Sweden is home to the world’s largest hospital network, with more than 30,000 hospitals serving about 10 million patients.
But for a while, the system was underperforming, with Sweden’s public hospital system losing ground to the private sector and to private insurance companies, as more people sought treatment outside of hospital.
But as Sweden’s economy grew and population growth slowed, hospitals and healthcare workers were able to adapt and to innovate.
Sweden’s public hospitals, known as krokodil, are the backbone of the Swedish health system.
The country has more than 20 million people, and its population is projected to grow to 20 million by 2050.
As of January 2017, the Swedish public hospital network was the second largest in the world after Switzerland, according to data from the World Health Organization.
But as the Swedish economy improved, Sweden’s hospitals and medical workers started to diversify.
The Swedish government launched the national health insurance system in 2001 and set up the country’s healthcare system in 2002.
The government has invested $1.3 trillion in healthcare, including $1 billion to build the countrys largest hospital.
Krokoda has a hospital with the capacity to treat up to 10,000 patients at a time.
Its patients are mostly from poorer countries, and they typically have limited English language skills.
The hospital also has about 300 beds, including one for the sickest patients.
Doctors at the hospital said the government is providing them with basic medical equipment, including intravenous equipment, oxygen tanks, and an ambulance.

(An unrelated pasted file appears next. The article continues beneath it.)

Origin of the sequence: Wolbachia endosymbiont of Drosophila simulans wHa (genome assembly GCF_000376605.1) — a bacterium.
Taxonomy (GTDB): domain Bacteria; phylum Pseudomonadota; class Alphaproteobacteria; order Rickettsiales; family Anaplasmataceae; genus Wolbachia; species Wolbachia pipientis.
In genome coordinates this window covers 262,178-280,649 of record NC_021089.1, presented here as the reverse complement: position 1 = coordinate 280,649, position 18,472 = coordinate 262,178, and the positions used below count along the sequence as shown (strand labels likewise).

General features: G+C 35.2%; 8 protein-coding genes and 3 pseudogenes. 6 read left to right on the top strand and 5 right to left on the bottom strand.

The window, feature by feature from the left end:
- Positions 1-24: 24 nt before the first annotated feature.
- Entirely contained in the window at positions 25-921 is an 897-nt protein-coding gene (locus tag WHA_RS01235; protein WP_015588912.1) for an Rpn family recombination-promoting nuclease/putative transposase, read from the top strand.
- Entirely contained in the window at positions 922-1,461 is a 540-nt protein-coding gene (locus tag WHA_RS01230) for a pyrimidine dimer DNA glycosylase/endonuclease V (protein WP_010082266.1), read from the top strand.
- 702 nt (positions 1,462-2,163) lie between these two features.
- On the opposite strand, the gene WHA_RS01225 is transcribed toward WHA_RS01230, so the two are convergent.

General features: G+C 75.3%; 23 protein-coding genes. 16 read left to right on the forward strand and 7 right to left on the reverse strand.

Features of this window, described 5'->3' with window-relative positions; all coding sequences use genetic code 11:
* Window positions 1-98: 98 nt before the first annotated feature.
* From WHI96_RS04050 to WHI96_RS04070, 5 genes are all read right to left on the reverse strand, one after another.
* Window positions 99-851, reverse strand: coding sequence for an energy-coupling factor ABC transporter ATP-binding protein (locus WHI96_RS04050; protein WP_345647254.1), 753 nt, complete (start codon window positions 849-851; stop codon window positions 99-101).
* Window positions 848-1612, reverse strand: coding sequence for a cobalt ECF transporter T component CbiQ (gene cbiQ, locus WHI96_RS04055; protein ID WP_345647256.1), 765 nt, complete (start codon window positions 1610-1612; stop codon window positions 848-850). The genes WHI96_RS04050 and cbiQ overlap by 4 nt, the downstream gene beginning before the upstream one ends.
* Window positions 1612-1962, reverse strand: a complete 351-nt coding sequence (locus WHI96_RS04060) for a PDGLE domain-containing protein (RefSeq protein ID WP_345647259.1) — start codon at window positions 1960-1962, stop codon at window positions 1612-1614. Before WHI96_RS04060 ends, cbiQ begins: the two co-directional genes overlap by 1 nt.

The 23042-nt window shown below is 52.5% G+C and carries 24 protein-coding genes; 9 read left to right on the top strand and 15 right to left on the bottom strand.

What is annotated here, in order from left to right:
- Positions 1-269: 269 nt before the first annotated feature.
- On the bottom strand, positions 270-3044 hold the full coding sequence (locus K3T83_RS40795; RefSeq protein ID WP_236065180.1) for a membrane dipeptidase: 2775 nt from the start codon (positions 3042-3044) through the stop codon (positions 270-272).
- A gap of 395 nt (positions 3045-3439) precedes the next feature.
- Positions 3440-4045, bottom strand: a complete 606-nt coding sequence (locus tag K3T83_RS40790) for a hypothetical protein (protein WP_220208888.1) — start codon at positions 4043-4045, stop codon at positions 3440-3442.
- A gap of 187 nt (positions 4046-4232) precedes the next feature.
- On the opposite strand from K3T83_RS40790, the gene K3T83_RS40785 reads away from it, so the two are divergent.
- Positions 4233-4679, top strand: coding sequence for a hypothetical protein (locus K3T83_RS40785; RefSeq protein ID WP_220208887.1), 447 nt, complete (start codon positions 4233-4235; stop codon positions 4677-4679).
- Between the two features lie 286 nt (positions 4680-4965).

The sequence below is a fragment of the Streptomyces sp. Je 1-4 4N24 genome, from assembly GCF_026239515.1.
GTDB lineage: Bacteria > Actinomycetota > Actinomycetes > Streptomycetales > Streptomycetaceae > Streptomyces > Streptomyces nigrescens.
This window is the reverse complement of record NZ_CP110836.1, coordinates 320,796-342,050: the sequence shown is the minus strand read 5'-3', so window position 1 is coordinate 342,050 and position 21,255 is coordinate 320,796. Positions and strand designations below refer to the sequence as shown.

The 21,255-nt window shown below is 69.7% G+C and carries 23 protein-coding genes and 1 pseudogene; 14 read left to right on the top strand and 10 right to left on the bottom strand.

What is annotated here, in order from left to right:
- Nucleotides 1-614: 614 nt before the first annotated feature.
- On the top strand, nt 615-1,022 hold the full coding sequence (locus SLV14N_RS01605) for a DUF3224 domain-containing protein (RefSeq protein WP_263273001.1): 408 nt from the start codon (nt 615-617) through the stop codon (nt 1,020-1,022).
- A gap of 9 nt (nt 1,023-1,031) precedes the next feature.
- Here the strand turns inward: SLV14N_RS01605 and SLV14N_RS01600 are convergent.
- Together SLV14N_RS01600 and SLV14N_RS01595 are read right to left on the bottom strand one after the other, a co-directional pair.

They also have access to a large number of specialists.
In addition, the government has provided financial support to hospitals in other countries to help them expand their capacity, and the Swedish hospitals have become more self-sufficient.
“We are starting to have the resources to grow and expand our hospital network,” said Olga Jansson, a physician at the krookodil.
“We have more beds and we have more specialists.”
Swedish hospitals have also been expanding their staff.
The number of doctors, nurses, and other health professionals in the country grew from about 700 in 2000 to more than 2,000 in 2018.
By 2019, Sweden was the largest OECD country in terms of total health spending.
The nation also has the second highest number of public hospitals per capita, according a 2015 report from the Organization for Economic Cooperation and Development.
With a growing population, the hospitals have been trying to increase their services.
They have begun using more advanced technology, including technology that allows hospitals to monitor patients’ health and even determine how long they have been in hospital.
The system has been improving.
Sweden is currently ranked first in the OECD in terms for hospital beds per capita.
This year, Swedish hospitals will also see an increase in the number of patients admitted with a condition that is not considered a complication of the underlying disease, according with the government.
Many hospitals are also expanding the number and type of surgeries they perform.
In 2018, Sweden saw an increase of about 600 new surgeries.
The biggest increase was in the surgical services, according Swedish hospitals.